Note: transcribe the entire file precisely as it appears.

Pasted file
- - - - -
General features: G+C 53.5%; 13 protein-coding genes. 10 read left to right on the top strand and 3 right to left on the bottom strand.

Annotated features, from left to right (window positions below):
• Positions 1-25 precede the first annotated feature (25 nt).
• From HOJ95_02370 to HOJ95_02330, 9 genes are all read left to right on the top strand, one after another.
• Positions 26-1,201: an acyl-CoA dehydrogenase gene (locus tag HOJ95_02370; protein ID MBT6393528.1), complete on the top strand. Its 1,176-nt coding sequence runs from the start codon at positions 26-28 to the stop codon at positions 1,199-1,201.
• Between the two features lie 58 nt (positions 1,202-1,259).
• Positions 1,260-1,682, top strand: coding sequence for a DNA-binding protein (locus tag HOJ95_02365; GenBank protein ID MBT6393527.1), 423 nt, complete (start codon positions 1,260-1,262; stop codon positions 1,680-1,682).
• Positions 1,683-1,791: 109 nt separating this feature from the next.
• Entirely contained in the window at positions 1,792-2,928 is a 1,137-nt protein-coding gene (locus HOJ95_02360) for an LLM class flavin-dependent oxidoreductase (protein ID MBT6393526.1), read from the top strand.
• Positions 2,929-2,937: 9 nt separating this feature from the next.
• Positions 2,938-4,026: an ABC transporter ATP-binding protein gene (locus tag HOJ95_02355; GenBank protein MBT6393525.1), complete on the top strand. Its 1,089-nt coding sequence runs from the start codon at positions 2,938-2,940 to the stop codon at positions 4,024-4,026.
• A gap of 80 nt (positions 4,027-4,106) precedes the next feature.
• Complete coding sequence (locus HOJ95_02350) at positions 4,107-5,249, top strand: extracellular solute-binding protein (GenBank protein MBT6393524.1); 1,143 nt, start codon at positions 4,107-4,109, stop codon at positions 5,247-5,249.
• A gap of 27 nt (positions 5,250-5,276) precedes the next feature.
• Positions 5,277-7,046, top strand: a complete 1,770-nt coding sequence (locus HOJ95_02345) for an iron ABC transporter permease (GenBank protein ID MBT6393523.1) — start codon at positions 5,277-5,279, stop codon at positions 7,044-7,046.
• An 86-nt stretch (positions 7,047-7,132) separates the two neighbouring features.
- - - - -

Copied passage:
General features: G+C 53.5%; 13 protein-coding genes. 10 read left to right on the top strand and 3 right to left on the bottom strand.

Annotated features, from left to right (window positions below):
• Positions 1-25 precede the first annotated feature (25 nt).
• From HOJ95_02370 to HOJ95_02330, 9 genes are all read left to right on the top strand, one after another.
• Positions 26-1,201: an acyl-CoA dehydrogenase gene (locus tag HOJ95_02370; protein ID MBT6393528.1), complete on the top strand. Its 1,176-nt coding sequence runs from the start codon at positions 26-28 to the stop codon at positions 1,199-1,201.
• Between the two features lie 58 nt (positions 1,202-1,259).
• Positions 1,260-1,682, top strand: coding sequence for a DNA-binding protein (locus tag HOJ95_02365; GenBank protein ID MBT6393527.1), 423 nt, complete (start codon positions 1,260-1,262; stop codon positions 1,680-1,682).
• Positions 1,683-1,791: 109 nt separating this feature from the next.
• Entirely contained in the window at positions 1,792-2,928 is a 1,137-nt protein-coding gene (locus HOJ95_02360) for an LLM class flavin-dependent oxidoreductase (protein ID MBT6393526.1), read from the top strand.
• Positions 2,929-2,937: 9 nt separating this feature from the next.
• Positions 2,938-4,026: an ABC transporter ATP-binding protein gene (locus tag HOJ95_02355; GenBank protein MBT6393525.1), complete on the top strand. Its 1,089-nt coding sequence runs from the start codon at positions 2,938-2,940 to the stop codon at positions 4,024-4,026.
• A gap of 80 nt (positions 4,027-4,106) precedes the next feature.
• Complete coding sequence (locus HOJ95_02350) at positions 4,107-5,249, top strand: extracellular solute-binding protein (GenBank protein MBT6393524.1); 1,143 nt, start codon at positions 4,107-4,109, stop codon at positions 5,247-5,249.
• A gap of 27 nt (positions 5,250-5,276) precedes the next feature.
• Positions 5,277-7,046, top strand: a complete 1,770-nt coding sequence (locus HOJ95_02345) for an iron ABC transporter permease (GenBank protein ID MBT6393523.1) — start codon at positions 5,277-5,279, stop codon at positions 7,044-7,046.
• An 86-nt stretch (positions 7,047-7,132) separates the two neighbouring features.